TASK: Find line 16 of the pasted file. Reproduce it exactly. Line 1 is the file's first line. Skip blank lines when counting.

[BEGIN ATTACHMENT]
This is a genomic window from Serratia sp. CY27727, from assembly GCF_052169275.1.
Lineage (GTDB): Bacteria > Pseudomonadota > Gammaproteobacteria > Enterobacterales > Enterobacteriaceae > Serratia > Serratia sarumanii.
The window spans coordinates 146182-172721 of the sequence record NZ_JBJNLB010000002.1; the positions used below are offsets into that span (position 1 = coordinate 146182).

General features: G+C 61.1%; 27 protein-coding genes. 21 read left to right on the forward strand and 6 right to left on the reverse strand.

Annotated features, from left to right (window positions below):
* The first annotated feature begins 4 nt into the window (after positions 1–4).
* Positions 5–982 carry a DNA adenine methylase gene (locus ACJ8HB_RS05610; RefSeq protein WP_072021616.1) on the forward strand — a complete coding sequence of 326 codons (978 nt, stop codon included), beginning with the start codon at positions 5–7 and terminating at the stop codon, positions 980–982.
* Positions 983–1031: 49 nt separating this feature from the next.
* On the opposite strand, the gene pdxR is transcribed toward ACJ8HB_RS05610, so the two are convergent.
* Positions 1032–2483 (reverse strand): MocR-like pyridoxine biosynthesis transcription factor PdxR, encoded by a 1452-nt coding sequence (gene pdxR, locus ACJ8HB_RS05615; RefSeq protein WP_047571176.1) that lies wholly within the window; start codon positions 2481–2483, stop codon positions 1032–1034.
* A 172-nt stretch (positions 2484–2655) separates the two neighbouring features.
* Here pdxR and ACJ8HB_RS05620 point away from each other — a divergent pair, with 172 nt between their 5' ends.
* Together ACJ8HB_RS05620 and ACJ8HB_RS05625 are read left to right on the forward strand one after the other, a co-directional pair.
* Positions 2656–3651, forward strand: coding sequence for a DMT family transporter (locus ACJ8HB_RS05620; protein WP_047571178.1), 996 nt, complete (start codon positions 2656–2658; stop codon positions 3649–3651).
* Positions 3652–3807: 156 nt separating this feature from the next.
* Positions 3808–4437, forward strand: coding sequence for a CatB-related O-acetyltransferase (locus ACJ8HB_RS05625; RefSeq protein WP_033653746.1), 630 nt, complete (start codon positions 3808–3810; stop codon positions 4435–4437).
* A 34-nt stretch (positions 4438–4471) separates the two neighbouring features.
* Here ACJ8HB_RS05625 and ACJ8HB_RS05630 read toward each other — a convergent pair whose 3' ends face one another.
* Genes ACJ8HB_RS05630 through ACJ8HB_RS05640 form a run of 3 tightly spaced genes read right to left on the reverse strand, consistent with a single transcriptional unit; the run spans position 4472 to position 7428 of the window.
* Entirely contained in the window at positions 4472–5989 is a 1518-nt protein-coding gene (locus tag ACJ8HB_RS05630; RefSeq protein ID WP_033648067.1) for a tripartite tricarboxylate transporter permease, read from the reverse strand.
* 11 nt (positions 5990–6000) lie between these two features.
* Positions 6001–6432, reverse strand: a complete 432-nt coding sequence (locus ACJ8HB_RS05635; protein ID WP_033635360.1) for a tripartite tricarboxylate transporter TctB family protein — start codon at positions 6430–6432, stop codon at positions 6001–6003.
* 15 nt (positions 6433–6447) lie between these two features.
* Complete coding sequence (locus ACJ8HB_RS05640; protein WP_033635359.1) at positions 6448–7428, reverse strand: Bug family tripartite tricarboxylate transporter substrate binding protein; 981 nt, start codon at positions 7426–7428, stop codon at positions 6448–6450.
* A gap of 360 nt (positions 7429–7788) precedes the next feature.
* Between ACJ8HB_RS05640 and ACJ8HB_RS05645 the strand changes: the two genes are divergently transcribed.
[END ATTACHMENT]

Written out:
* Positions 3808–4437, forward strand: coding sequence for a CatB-related O-acetyltransferase (locus ACJ8HB_RS05625; RefSeq protein WP_033653746.1), 630 nt, complete (start codon positions 3808–3810; stop codon positions 4435–4437).